She is, she says, "a terrorist as far as the issue of child abuse goes. I'm not going to let him off the hook. As an artist to another artist, I'm going to challenge him. He made a public statement by signing that petition, and I'm going to challenge him on it."
There is something else underpinning the pain and anger Sinead feels, something she has only ever told a handful of people and has never spoken about publicly; an experience in her own battle-scarred childhood that means she feels close kinship with Polanski's 13-year-old victim. As a 14-year-old, Sinead was raped while on a family holiday, by an older man she had barely met. "It wasn't with knives or violence ... It was someone I knew for about 24 hours. It was while we were on a family holiday and stupidly, I was 14 years of age, and I don't know what I was doing or thinking, but I went off somewhere with this particular person for a walk, and this was someone in their middle age, by a beach, and I never told my family where I was going, and this person basically threw me down in the sand and held me down and had sex with me against my will. I was saying all the time that I didn't want him to have sex with me, blah blah blah ... but it happened. The reason I never told anybody is because I felt it was my fault, and I think a lot of rape survivors feel that way. I couldn't say to my father that I went off with this geezer, I put myself in this situation. I kind of did think all my life that it was my fault so I never talked about it, I never told anyone in my family until recently."
Her rapist, like Polanski, was small (one of the more dismissive comments made about Samantha Gailey has long been, why couldn't she just fight Polanski off?); "the guy who raped me was also tiny and I couldn't fight him off, because I was 14 and tinier. Men are stronger than women," she almost shrugs, reluctant to tell this particular story, but determined to try in any way she can to make people understand the enormity of what Polanski did, and the trauma endured by all survivors of sexual abuse, whatever the circumstances of their suffering.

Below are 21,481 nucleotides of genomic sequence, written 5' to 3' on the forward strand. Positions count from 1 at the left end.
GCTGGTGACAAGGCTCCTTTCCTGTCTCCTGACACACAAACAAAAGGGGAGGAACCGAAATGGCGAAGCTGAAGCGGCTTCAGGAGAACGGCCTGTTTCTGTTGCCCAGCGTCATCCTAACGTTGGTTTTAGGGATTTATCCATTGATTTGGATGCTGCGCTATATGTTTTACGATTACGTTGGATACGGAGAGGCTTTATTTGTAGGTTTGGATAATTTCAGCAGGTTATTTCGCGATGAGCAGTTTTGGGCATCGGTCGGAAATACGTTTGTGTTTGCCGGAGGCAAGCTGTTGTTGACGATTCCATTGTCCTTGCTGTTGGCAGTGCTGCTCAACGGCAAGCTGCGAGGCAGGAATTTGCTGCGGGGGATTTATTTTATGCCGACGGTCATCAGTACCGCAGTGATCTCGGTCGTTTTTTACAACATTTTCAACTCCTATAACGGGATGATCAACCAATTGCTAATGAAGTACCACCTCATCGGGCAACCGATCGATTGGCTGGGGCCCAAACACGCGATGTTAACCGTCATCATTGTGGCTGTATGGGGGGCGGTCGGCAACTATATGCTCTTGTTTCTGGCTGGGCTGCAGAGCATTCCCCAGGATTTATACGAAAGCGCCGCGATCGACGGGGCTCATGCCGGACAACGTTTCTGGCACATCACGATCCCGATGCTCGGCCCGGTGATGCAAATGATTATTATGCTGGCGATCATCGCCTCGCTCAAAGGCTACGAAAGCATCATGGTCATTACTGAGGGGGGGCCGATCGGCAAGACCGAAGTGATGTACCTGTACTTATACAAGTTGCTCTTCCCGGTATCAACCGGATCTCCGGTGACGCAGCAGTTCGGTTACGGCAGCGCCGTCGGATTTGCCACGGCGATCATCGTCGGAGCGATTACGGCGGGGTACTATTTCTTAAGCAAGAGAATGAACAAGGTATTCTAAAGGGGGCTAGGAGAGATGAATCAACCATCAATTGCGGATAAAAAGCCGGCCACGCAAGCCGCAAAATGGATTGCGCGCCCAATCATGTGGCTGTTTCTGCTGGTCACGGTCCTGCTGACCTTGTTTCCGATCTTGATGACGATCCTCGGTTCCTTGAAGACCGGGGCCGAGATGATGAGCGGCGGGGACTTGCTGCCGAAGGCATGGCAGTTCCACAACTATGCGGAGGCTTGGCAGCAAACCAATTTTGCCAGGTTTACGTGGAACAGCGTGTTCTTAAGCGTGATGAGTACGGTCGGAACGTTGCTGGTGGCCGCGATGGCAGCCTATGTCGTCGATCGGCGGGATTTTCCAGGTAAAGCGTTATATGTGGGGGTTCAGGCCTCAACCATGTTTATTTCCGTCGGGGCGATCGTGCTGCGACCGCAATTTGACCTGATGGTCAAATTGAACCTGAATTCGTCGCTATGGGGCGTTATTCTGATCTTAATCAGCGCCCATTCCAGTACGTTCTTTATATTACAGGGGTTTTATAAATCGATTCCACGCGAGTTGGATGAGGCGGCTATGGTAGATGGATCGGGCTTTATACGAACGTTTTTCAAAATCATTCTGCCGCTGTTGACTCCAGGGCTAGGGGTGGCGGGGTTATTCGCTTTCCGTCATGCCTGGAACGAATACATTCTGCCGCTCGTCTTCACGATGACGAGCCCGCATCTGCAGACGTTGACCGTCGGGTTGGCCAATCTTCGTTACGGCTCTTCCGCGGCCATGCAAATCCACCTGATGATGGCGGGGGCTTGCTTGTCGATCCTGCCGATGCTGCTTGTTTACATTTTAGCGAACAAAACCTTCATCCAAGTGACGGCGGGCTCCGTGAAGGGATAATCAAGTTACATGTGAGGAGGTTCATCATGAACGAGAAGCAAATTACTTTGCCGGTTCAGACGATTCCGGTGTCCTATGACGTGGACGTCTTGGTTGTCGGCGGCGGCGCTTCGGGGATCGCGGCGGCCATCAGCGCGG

"It's almost impossible to conduct a romantic relationship for years, it's almost impossible to trust anybody, impossible to share yourself and be relaxed and open ... it's very hard to describe, but there's this thing called hyper-vigilance that happens to people who've been abused where you're just really over-alert, watching out for trouble everywhere, where's the exit, that kind of thing."
She knows only too well the layers of damage done to the victims, but also to the rest of society; the waves of desolation that ripple out from a brutal centre point, and cause some kind of suffering to the friends, lovers and children of victims. Abuse is no finite act, but often the marshy foundation of further wreckage. It does not deserve a casual wrist-flick or tasteless joke.
These days Sinead has a 13-year-old daughter of her own, a constant reminder of the fragile innocence of an age that is still far closer to childhood than adulthood. And she is acutely aware that, "All that is required for the triumph of evil is for good men to do nothing." And so she cannot do nothing. "I think we need to make it very clear in Ireland these days that we are against all forms of child abuse and send a very strong message about that, considering everything Ireland has been through." What does she hope will come of her gallant and probably costly stance?
"I would like to see Neil have the courage to take his name off that thing. That would be a courageous thing to do, because he'd get a lot of flak for it. I'd like to think Neil has the balls to do that. We all f*** up -- there are a million things in my career that I wish I hadn't done or had done differently. Artists have a responsibility to be careful what they stand for."
It's a responsibility Sinead has assumed as sacred, on a par with motherhood, and trumping everything else.